Last Updated on September 5, 2019, by eNotes Editorial. Word Count: 313
Station Island is a collection of poems by Seamus Heaney. The titular poem, which makes up the book's entire second section, analyzes Heaney's thoughts and emotions regarding the civil strife in Northern Ireland during the Troubles. Station Island is in Lough Derg, located in County Donegal, Ireland, where there is a pilgrimage site called St. Patrick's Purgatory. This is important to note when trying to understand Heaney's intention with the collection, particularly the poem of the same name, because the poet makes a mental pilgrimage back home to Northern Ireland through conversations with his consciousness.
Heaney left Northern Ireland during the Troubles due to increasing sectarian violence, but he believes that leaving his home does not mean being apathetic towards the issues going on there. The poet himself has said in interviews that he wrote Station Island because he felt attached to what was going on in his homeland despite being away geographically. The poems contain opinions and mixed emotions from various perspectives, as if there are multiple characters giving their opinions on the political crisis going on in Ireland. These varied voices are all representative of Heaney's own complex opinions on the Troubles.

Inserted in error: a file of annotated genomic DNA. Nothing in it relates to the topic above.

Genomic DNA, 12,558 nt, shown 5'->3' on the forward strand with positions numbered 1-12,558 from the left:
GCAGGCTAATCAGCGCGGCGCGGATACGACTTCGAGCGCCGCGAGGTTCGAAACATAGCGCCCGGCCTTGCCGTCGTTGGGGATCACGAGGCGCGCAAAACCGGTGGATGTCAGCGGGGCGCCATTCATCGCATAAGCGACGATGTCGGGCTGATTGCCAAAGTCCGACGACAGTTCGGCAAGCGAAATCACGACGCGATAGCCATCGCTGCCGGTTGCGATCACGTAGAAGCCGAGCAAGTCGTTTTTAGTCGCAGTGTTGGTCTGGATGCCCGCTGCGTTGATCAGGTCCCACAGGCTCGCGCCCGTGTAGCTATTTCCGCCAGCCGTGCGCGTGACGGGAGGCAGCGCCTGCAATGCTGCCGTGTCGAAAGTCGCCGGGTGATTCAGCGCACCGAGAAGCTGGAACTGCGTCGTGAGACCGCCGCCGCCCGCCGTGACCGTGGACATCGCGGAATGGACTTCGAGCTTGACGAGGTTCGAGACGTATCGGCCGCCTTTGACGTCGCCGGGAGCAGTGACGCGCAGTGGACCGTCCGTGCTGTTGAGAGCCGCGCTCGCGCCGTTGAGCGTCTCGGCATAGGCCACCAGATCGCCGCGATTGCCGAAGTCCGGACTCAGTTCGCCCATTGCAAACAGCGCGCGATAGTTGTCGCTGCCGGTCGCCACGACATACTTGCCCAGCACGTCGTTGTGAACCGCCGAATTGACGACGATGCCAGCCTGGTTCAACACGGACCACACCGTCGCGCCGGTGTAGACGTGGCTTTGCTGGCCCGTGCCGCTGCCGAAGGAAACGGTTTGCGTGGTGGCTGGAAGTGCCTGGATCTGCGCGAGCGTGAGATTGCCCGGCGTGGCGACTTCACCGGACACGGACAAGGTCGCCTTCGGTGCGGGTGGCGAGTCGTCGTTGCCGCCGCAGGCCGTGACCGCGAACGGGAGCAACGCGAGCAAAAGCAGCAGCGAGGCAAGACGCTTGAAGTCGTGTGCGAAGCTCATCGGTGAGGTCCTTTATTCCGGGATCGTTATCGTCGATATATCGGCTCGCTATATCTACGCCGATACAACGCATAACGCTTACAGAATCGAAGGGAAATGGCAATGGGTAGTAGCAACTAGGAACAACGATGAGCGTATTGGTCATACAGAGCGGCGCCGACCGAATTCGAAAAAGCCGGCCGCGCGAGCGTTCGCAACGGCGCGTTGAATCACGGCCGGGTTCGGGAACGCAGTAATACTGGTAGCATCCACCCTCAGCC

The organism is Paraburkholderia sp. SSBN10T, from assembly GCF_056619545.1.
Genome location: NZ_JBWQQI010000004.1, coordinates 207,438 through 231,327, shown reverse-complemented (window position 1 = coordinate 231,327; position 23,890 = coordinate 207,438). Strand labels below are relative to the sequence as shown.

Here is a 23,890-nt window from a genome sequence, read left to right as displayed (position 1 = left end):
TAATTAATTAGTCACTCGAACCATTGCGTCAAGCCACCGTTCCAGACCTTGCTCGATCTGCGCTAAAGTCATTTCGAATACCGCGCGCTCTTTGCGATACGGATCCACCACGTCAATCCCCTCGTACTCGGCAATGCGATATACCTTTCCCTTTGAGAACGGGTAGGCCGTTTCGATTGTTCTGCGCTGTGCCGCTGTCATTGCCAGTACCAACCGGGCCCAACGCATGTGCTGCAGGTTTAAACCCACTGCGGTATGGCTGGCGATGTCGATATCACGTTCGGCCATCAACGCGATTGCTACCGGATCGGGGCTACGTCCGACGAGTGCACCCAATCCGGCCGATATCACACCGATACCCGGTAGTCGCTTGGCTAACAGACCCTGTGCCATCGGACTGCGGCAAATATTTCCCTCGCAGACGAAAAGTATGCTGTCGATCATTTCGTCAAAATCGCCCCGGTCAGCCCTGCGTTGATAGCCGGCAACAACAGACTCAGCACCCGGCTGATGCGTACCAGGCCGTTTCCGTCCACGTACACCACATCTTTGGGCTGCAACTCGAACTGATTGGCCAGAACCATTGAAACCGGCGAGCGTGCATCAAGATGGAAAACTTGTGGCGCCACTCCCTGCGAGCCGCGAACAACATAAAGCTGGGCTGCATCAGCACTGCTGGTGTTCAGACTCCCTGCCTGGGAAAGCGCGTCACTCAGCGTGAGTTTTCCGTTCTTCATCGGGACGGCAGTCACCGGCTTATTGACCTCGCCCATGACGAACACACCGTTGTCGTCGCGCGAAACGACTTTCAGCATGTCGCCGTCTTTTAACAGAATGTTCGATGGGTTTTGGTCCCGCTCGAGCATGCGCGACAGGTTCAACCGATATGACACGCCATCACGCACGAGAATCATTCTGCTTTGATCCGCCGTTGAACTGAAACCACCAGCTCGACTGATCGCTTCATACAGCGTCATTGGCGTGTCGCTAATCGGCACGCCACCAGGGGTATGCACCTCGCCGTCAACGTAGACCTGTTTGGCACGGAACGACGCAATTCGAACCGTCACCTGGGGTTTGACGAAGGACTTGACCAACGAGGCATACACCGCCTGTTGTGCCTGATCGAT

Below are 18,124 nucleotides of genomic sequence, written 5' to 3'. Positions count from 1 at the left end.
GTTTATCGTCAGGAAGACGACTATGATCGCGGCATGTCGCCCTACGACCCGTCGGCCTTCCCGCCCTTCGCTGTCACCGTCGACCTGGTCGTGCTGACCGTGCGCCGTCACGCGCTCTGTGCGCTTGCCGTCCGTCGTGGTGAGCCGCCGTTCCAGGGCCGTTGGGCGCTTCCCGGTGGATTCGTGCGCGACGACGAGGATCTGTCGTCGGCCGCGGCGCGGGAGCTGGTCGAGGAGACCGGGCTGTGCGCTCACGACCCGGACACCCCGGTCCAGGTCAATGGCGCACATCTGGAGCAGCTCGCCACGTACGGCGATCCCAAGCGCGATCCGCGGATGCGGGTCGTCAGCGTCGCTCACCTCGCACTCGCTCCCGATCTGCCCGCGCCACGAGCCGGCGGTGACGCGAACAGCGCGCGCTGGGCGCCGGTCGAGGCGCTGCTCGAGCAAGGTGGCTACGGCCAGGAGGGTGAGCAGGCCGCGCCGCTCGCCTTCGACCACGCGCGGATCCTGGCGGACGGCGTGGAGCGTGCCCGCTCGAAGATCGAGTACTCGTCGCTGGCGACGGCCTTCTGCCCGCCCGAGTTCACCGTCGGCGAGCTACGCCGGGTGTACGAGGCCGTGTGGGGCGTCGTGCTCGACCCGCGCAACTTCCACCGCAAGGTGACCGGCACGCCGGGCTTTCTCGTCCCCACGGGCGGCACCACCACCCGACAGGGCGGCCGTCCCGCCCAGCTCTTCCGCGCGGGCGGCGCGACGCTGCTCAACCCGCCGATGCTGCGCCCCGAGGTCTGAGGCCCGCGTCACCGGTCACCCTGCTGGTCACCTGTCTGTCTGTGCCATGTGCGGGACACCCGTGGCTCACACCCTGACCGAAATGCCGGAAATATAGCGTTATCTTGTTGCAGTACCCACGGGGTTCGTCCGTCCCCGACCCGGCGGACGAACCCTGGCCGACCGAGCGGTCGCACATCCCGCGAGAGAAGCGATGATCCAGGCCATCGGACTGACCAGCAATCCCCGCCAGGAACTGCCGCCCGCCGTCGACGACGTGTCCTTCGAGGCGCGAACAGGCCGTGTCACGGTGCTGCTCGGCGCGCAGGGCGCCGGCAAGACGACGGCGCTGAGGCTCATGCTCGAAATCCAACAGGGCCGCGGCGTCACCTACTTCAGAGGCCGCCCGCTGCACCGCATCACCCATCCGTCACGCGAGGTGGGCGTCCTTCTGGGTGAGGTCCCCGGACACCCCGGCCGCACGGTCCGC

The reader can imagine a group of pilgrims making their way to Station Island, chatting and debating with each other on which is the right position to take regarding the Troubles in Northern Ireland. The collection of poems is a personal journey for Heaney: an outward pilgrimage toward his Irish roots and an inward pilgrimage towards his deepest feelings about the sectarian war.
The collection of poems takes inspiration from Dante's Inferno. Like Dante's epic poem, Heaney journeys through the violence and hatred happening in the streets of Northern Ireland in order to grasp some kind of understanding of why such civil strife and social fragmentation occurs—and eventually what he can learn about humanity by attaining that understanding.